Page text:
Nutiva founder John Roulac entertained the crowd for over two hours at the second Central Coast Bioneers Critical Conversation July 2nd at Steynburg Gallery with his vast food and ag industry knowledge, his fight against GMOs and his new interest in carbon sequestration in soil.
After the loss on Proposition 37 in California to require GMO labeling on food, Roulac decided there had to be a better way to effect change on the issue. He began GMO Inside, a consumer activist effort to campaign against offending food companies. Their first target was General Mills, who after 14 months of enduring thousands of Facebook comments, took GMO products out of Cheerios. “Large corporations don’t care what Americans want or how they vote,” John said, “but they still have to sell their products, and we don’t have to buy them. The power to change the food industry is not at the ballot box, it is with us.”
Besides Cheerios, other recent victories include getting Chobani yogurt to start using milk from cows not given GMO feed, and Hershey’s to stop using artificial ingredients. Current campaigns are ongoing against Starbucks, Land O’Lakes and Sabra. John was happy to report that the acreage devoted to growing non-GMO corn is on the increase, especially due to the demand for GMO-free feed for the dairy industry. He was also happy to report that Monsanto spent over $100 million last year in trying to stop GMO Inside’s attacks.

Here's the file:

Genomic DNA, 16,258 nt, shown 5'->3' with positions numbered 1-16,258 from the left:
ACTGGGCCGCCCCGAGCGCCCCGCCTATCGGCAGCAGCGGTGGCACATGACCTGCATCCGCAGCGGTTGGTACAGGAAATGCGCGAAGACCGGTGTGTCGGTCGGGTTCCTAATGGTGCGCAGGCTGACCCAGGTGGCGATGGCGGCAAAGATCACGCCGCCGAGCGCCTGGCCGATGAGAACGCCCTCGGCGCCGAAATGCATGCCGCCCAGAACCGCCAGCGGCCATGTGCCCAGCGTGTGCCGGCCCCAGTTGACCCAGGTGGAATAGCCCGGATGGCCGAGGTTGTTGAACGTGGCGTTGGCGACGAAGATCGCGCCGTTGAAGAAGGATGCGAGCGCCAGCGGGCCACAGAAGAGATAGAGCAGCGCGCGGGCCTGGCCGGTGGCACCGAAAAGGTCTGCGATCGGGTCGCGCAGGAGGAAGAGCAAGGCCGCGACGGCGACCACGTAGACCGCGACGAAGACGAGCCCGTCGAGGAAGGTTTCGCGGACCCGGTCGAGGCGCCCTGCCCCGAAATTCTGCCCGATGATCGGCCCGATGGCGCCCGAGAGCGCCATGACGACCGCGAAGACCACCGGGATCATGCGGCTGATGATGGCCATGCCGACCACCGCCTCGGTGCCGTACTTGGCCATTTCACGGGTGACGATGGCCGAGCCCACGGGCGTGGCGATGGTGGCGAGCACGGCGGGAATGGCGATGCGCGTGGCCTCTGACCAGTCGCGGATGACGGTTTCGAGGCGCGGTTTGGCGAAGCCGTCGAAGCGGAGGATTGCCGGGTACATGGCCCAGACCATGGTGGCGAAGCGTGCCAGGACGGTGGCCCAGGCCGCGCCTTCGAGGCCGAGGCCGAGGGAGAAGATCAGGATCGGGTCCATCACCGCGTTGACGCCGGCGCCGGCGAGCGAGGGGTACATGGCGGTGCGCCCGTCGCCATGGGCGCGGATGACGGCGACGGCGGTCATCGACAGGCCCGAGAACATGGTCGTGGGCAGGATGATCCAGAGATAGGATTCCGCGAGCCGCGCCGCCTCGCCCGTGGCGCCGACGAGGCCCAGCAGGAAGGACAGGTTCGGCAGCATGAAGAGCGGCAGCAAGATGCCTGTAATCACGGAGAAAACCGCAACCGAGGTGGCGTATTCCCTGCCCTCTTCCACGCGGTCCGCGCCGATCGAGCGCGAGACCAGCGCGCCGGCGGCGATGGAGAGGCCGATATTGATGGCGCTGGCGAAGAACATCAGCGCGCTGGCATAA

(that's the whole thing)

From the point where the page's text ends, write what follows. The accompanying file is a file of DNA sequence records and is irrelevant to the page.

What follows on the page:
One of the biggest concerns now is ocean acidification. The air and water are saturated with carbon, so the only place left to put it is back into the soil. John is working hard to get information out to farmers to compost, plant cover crops and minimize soil disturbance so that less carbon is released into the air. Livestock populations are being touted as a problem, but John believes that big ag is more of the culprit than eating meat. John talked about the Carbon Cycle Institute created by John Wick in Marin County. The Institute determined that adding only half an inch of compost to rangeland sequesters one ton of carbon per hectare annually. Wick is finding ways to monetize carbon sequestration for farmers to encourage them to get on board. For example, the Institute encourages farmers to plant fields of radishes for the cows to eat the crop rather than import corn feed.
While there is plenty of bad news, there is also good, with families getting interested in organic food and healthier ways of living to protect their children. For his part, John, through Nutiva, has given over $3 million through 1% for the Planet to support environmental NGOs and has a goal of donating $20 million. He encourages everyone to get involved in GMO Inside’s campaigns.